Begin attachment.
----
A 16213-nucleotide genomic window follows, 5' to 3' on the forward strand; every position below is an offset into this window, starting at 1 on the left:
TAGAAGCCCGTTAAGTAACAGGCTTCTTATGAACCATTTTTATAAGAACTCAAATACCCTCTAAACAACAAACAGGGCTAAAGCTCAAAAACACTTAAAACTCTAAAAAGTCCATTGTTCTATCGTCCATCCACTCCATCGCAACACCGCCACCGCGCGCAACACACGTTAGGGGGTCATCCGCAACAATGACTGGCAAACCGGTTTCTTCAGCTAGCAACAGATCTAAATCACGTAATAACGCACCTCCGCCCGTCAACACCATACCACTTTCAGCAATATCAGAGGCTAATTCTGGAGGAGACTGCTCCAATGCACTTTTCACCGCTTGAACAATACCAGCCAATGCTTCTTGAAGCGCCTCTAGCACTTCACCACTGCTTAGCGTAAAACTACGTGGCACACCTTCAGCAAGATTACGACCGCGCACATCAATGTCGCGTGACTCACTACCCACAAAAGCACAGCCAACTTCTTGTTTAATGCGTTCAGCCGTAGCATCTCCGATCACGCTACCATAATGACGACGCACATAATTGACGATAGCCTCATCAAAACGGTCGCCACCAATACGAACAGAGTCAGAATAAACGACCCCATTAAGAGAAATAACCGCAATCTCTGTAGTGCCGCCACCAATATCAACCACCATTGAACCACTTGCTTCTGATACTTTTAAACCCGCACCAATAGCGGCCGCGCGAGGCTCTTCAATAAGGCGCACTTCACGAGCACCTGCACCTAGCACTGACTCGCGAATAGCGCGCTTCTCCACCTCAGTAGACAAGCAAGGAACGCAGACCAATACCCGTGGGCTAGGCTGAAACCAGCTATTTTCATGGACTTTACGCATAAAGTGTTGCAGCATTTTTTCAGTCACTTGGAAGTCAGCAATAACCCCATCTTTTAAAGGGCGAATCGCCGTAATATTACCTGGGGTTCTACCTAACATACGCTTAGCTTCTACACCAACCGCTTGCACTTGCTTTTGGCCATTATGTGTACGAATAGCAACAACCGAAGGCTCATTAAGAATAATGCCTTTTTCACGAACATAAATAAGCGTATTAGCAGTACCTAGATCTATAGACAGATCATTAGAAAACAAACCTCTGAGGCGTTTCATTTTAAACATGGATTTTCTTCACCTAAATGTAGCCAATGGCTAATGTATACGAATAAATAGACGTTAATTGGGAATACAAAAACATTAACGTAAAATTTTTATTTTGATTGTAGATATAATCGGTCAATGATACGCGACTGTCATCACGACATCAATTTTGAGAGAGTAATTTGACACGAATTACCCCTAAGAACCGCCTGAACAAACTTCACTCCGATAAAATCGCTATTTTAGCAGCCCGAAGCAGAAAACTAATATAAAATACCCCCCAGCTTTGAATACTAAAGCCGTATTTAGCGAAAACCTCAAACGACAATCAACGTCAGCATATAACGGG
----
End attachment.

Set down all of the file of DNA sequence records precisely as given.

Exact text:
A 16213-nucleotide genomic window follows, 5' to 3' on the forward strand; every position below is an offset into this window, starting at 1 on the left:
TAGAAGCCCGTTAAGTAACAGGCTTCTTATGAACCATTTTTATAAGAACTCAAATACCCTCTAAACAACAAACAGGGCTAAAGCTCAAAAACACTTAAAACTCTAAAAAGTCCATTGTTCTATCGTCCATCCACTCCATCGCAACACCGCCACCGCGCGCAACACACGTTAGGGGGTCATCCGCAACAATGACTGGCAAACCGGTTTCTTCAGCTAGCAACAGATCTAAATCACGTAATAACGCACCTCCGCCCGTCAACACCATACCACTTTCAGCAATATCAGAGGCTAATTCTGGAGGAGACTGCTCCAATGCACTTTTCACCGCTTGAACAATACCAGCCAATGCTTCTTGAAGCGCCTCTAGCACTTCACCACTGCTTAGCGTAAAACTACGTGGCACACCTTCAGCAAGATTACGACCGCGCACATCAATGTCGCGTGACTCACTACCCACAAAAGCACAGCCAACTTCTTGTTTAATGCGTTCAGCCGTAGCATCTCCGATCACGCTACCATAATGACGACGCACATAATTGACGATAGCCTCATCAAAACGGTCGCCACCAATACGAACAGAGTCAGAATAAACGACCCCATTAAGAGAAATAACCGCAATCTCTGTAGTGCCGCCACCAATATCAACCACCATTGAACCACTTGCTTCTGATACTTTTAAACCCGCACCAATAGCGGCCGCGCGAGGCTCTTCAATAAGGCGCACTTCACGAGCACCTGCACCTAGCACTGACTCGCGAATAGCGCGCTTCTCCACCTCAGTAGACAAGCAAGGAACGCAGACCAATACCCGTGGGCTAGGCTGAAACCAGCTATTTTCATGGACTTTACGCATAAAGTGTTGCAGCATTTTTTCAGTCACTTGGAAGTCAGCAATAACCCCATCTTTTAAAGGGCGAATCGCCGTAATATTACCTGGGGTTCTACCTAACATACGCTTAGCTTCTACACCAACCGCTTGCACTTGCTTTTGGCCATTATGTGTACGAATAGCAACAACCGAAGGCTCATTAAGAATAATGCCTTTTTCACGAACATAAATAAGCGTATTAGCAGTACCTAGATCTATAGACAGATCATTAGAAAACAAACCTCTGAGGCGTTTCATTTTAAACATGGATTTTCTTCACCTAAATGTAGCCAATGGCTAATGTATACGAATAAATAGACGTTAATTGGGAATACAAAAACATTAACGTAAAATTTTTATTTTGATTGTAGATATAATCGGTCAATGATACGCGACTGTCATCACGACATCAATTTTGAGAGAGTAATTTGACACGAATTACCCCTAAGAACCGCCTGAACAAACTTCACTCCGATAAAATCGCTATTTTAGCAGCCCGAAGCAGAAAACTAATATAAAATACCCCCCAGCTTTGAATACTAAAGCCGTATTTAGCGAAAACCTCAAACGACAATCAACGTCAGCATATAACGGG